Foiled by a dispute over education funding, Gov. Arnold Schwarzenegger and legislative leaders remain at odds over how to close California's $26.3 billion budget shortfall.
After hours of talks with the Republicans and the governor, Democrats said late Wednesday that talks were stalled over how to repay California schools $11 billion once the economy bounces back. Lawmakers intended to return to closed-door talks Thursday, although they had not set a time.
"When times get better, we want to guarantee that education and kids get paid back the money that they are owed," said state Senate President Pro Tem Darrell Steinberg, D-Sacramento.
Steinberg and state Assembly Speaker Karen Bass, D-Los Angeles, said schools are expected to be among the hardest hit when the deficit is solved, and they want to ensure that they are repaid the money they are owed after the downturn. Democrats want a written guarantee the funds will be repaid but they said Schwarzenegger wanted to offer his word instead.
Aaron McLear, a spokesman for Schwarzenegger, said the governor was prepared to sign legislation guaranteeing the school funding but would not agree to Democrats' demands to revise the state constitution to do so.
"Democrats want to slip in a constitutional change without the vote of the people," McLear said.
Schwarzenegger and one of the Democratic leaders had expressed optimism Wednesday that they could agree quickly on a plan to close the state's massive budget shortfall.
But prospects dimmed as talks concentrated on what to do once California's economic luster returns. Republican legislators said they wanted to concentrate on the current problem rather than future scenarios.
California already has a budget for the fiscal year that began July 1, thanks to an unusual midyear session in February. But the recession has clobbered the state's economy, putting its budget out of balance within weeks.
The shortfall has grown to more than a quarter of the state's general fund, which pays for daily expenses.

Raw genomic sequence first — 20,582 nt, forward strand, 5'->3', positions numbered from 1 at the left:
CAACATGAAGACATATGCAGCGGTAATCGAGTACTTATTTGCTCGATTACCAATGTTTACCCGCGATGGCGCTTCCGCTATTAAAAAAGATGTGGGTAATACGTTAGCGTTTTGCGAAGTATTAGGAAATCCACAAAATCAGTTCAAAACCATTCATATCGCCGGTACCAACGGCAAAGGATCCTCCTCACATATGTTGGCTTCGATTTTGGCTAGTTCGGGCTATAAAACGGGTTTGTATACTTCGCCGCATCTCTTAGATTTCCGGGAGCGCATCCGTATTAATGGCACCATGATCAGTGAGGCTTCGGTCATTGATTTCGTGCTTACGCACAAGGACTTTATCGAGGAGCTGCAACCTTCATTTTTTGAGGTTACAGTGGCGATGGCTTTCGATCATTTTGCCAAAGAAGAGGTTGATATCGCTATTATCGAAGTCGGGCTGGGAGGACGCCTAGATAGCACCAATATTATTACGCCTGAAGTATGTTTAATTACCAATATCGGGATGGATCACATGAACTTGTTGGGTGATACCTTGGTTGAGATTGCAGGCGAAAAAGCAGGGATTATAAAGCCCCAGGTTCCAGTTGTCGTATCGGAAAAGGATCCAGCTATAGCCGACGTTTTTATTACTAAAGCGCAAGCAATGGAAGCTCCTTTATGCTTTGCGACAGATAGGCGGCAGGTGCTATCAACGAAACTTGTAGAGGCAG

As tax revenue has plunged, the state has begun issuing IOUs to state contractors, a practice it may have to expand to government workers if a balanced budget isn't in place by late August. Contributions to the state pension funds also may be in jeopardy.
Lawmakers said they were aware of the frustrations over their inability to strike a deal.
"People say, 'Why does it take so much time?'" Steinberg said. "We understand the question and the concern. Every number represents a family. Every number represents a child or an elderly person. And you know we're going to get this done, but it is worth fighting for those people."
Schwarzenegger and the Republican leaders of the Assembly and Senate say they will not increase taxes, a point the governor has been making in a commercial that began airing this week.
That means he and lawmakers must close the gap with spending cuts and other measures, which could include accelerating income tax collections, borrowing tax money from city and county governments, and shifting money between existing government accounts.
The outstanding issues include funding for education and health and human services, the size of any reserve fund and whether California should raid local government accounts.
Looking for common ground
The state's credit rating continues to sink as lawmakers try to find common ground.
On Tuesday, Moody's Investor Services downgraded California bonds to near-junk status, from A2 to Baa1, and placed the state's credit rating on watch for possible further reductions. The credit rating agency said the budget deadlock had put constitutionally required payments to bond holders at risk.
The administration also notified state employee unions that the state would cut 2,000 jobs on top of 4,600 layoff notices issued previously.
Schwarzenegger said he wants to avoid a budget-balancing plan that addresses only the state's current fiscal problems. He instead wants to begin streamlining government and weeding out waste and abuse.
Democrats have agreed to allow the governor to study whether California should privatize its welfare eligibility system, as other states have done. Currently, counties determine who is eligible for welfare.
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